Dan Perjovschi is an artist, journalist and cartoonist born in Sibiu in 1961. After graduating from the Art High School in Sibiu, he attended the Art Academy in Iași. During the communist regime he was one of the prominent members of Atelier 35 in Oradea. He is currently a graphic designer for Revista 22 and one of the best-known contemporary Romanian artists.


His project is called “Insert” and consists of a series of drawings infiltrated into three elements of the public space: the press and the magazines printed in Timișoara, Bucharest, Iași and Sibiu, on a tram that will run in Timișoara during 2023 and on a street billboard used as an exhibition space. “Insert” acts and activates territories that are different from conventional exhibition spaces.


The artist, whom you will (re)discover below in an interview for ArtSens, understands and represents the world through his drawings, always on the border between art and social or political reportage. His drawings are, short and to the point visual editorials that describe the present lucidly and experimentally.


Cătălin Alb: The “Insert” project has a strong performative note, as it is conceived and exhibited in several manners and spaces. What was your intention regarding your public?

Dan Perjovschi: I show and operate spaces for visual arts outside the museum and the white cube. I never wait for the members of the public to come to me; I go to them through newspapers, billboards and trams. In other words, I overturn conventions, what is art, where is art and who makes the audience of art. A tram that runs around the city for a year draws all the inhabitants of the city as its audience, right? In other words, I’m going to have a bigger audience than the local football team, right?


C.A.: The Revolution of 1989 is repeated in your creations. In Timișoara, the wind of change blew and the Revolution began 33 years ago. How do you currently relate to that moment?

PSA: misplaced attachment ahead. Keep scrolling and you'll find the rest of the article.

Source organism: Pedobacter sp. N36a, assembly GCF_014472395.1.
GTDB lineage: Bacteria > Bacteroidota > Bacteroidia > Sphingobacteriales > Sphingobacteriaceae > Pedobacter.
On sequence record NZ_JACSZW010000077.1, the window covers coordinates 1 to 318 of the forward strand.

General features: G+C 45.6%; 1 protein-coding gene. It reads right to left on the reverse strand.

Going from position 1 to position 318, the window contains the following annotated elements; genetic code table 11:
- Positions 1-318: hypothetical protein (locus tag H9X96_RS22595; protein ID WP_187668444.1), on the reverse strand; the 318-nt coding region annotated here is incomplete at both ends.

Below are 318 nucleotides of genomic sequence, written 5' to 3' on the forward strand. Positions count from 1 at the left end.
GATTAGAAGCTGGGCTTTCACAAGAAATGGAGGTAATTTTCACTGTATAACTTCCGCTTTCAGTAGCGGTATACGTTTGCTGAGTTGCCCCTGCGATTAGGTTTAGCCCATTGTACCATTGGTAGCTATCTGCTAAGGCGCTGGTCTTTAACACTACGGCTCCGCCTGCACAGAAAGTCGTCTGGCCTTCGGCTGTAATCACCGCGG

D.P.: For me, the Revolution is a FUNDAMENTAL moment, a founding moment of my own as a citizen and an artist. I will NEVER forget it. Timișoara has always been part of that moment. I preserve parts from that moment on all the walls I’ve drawn all over the planet. Something of that madness of gaining freedom of expression exists in every drawing or word of mine. That’s why I draw in black and white, that’s why I write on walls. That’s why my art has a political agenda.


C.A.: A panel in “Insert” refers to your performance in the early 90s at the “Untitled State” Festival, when you locked yourself in the doorkeeper’s cabin, covered it in paper and drew on it for 3 days and 2 nights, until it turned from white to black. What memories do you have of that time?

D.P.: It was a lasting performance. It was the first free art festival and I didn’t want to meet my generation of artists because at the time I thought that my generation and I were cowards, we hadn’t done much and we hadn’t fought against the dictatorship openly. In the meantime, I had a slight change of heart, because organising weekly exhibitions, as I did with Atelier 35 Oradea, in a frozen and futureless society is a dissident act.

I also wanted to show that drawing is a performative medium and not necessarily something to be framed. And that the museum is not just a ballroom. Although I drew while locked in a room, my performance was political.


C.A.: How much has artistic position on art in public space changed since then?

D.P.: In 1990 or 1991 there was no art in public space. We invented it. In those early days, the body was something radical. The body that had been sacrificed for freedom, right? People had died in the streets. You could still feel tension in your veins. Now the streets are for carnivals. And Christmas fairs.